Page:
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Miller Puckette: The Man Behind the Max and Pd Languages (and a Lot of Crazy Music)

Electronic music would be very different without this pioneer

3 min read
photo of Miller Puckette
Photo: Miles Rosemire

photo of Miller PucketteThe Meta Composer: As well as composing and performing his own electronic music, Miller Puckette gave software tools to many others.Photo: Miles Rosemire

Experimental musicians and sound artists frequently incorporate otherworldly drones, warbles, and never-before-heard noises into their work. Yet as different as these compositions are, many of them have something in common: a pair of programming languages written by University of California, San Diego, computer musician Miller Puckette.

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From WinZips to Cat GIFs, Jacob Ziv’s Algorithms Have Powered Decades of Compression

The lossless-compression pioneer received the 2021 IEEE Medal of Honor

11 min read
Photo of Jacob Ziv
Photo: Rami Shlush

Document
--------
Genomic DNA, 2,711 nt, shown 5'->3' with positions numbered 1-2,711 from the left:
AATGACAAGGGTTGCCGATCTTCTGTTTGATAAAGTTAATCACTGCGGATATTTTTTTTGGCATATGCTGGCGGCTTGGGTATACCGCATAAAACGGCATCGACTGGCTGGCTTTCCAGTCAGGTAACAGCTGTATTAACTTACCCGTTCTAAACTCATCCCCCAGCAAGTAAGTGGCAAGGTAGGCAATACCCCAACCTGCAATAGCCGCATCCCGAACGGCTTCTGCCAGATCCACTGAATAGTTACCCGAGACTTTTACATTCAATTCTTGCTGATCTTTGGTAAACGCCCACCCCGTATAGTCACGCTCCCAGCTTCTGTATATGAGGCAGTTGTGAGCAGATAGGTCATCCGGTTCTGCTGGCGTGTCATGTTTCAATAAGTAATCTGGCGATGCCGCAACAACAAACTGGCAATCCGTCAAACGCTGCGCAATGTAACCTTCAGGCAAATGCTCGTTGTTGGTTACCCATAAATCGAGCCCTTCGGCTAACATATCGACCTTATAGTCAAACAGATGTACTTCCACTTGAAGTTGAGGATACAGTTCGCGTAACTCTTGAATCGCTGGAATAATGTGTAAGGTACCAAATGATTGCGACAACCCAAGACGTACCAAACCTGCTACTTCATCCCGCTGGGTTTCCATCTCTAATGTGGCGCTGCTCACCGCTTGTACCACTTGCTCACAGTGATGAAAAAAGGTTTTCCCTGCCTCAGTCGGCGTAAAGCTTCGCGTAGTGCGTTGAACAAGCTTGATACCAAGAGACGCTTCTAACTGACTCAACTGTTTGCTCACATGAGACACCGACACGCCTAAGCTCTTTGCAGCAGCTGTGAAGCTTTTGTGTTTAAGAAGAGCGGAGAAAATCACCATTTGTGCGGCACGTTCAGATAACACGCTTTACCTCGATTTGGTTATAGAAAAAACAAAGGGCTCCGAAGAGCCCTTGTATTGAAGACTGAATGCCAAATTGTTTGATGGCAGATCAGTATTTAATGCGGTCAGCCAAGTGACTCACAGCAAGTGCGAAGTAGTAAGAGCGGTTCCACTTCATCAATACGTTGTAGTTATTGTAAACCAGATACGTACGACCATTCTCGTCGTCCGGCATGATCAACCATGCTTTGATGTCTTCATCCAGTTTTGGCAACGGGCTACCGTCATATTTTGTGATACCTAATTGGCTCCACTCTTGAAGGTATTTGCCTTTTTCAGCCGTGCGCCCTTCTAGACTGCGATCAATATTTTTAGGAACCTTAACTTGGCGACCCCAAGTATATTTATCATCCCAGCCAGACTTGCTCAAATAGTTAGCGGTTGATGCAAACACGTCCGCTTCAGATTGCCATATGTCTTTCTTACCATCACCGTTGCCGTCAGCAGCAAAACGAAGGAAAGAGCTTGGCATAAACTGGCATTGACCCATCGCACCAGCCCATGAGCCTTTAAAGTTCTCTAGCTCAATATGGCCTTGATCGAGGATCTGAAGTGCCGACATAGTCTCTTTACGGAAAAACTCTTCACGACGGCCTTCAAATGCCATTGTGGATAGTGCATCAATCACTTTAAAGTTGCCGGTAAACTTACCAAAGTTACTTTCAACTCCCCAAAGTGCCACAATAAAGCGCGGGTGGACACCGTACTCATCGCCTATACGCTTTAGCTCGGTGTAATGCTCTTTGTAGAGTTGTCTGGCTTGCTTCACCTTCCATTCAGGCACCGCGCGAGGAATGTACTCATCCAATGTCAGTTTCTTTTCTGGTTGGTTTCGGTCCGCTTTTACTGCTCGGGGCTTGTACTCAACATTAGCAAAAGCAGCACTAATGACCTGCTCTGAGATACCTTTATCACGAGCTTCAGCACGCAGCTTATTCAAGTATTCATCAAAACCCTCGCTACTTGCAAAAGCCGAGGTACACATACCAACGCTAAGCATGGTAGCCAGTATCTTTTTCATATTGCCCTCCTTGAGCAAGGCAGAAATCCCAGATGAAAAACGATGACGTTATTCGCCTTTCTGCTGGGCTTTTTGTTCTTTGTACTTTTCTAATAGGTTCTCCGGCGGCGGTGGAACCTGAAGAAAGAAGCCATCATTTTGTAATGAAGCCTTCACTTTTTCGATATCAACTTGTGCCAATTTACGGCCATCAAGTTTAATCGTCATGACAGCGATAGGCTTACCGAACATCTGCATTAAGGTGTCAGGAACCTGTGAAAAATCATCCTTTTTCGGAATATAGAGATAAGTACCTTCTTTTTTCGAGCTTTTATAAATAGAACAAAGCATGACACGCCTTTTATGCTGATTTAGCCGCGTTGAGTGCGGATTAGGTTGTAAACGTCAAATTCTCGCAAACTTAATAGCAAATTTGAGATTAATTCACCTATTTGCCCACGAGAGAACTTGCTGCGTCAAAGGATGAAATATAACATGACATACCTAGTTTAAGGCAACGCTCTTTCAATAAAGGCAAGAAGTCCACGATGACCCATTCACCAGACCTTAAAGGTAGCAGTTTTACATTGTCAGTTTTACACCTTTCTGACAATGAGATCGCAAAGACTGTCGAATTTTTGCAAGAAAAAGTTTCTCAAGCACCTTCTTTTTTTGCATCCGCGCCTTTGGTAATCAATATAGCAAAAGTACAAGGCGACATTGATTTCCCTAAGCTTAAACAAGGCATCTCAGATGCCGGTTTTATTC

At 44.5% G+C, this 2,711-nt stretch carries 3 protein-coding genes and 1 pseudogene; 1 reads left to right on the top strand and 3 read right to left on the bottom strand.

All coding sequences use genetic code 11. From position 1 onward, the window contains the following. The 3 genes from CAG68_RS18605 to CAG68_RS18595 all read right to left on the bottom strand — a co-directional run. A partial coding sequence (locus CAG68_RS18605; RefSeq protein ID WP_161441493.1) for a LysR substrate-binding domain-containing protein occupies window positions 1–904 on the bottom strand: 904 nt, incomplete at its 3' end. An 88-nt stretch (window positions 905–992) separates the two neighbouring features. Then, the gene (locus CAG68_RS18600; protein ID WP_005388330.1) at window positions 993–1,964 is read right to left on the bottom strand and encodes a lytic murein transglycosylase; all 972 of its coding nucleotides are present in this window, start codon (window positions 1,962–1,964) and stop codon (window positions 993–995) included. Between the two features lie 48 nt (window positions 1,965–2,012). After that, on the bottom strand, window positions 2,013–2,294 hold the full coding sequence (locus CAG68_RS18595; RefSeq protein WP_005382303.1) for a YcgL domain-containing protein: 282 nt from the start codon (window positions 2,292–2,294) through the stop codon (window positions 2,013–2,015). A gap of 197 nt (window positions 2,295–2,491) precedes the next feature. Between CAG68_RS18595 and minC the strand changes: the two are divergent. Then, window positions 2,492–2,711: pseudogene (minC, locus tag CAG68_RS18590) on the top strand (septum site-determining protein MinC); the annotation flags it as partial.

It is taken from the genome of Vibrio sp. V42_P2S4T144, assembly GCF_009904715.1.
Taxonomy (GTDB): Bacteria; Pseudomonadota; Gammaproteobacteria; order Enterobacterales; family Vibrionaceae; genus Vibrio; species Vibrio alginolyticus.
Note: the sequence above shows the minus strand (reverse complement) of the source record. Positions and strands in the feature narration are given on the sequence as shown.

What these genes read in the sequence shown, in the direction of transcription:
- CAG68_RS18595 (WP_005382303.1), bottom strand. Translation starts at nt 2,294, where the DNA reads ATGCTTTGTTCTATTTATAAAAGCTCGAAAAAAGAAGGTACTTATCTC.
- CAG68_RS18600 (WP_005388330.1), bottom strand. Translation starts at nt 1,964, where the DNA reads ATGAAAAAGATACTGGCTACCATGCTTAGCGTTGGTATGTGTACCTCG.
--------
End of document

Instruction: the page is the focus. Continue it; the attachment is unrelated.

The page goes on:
Lossless data compression seems a bit like a magic trick. Its cousin, lossy compression, is easier to comprehend. Lossy algorithms are used to get music into the popular MP3 format and turn a digital image into a standard JPEG file. They do this by selectively removing bits, taking what scientists know about the way we see and hear to determine which bits we'd least miss. But no one can make the case that the resulting file is a perfect replica of the original.

Not so with lossless data compression. Bits do disappear, making the data file dramatically smaller and thus easier to store and transmit. The important difference is that the bits reappear on command. It's as if the bits are rabbits in a magician's act, disappearing and then reappearing from inside a hat at the wave of a wand.

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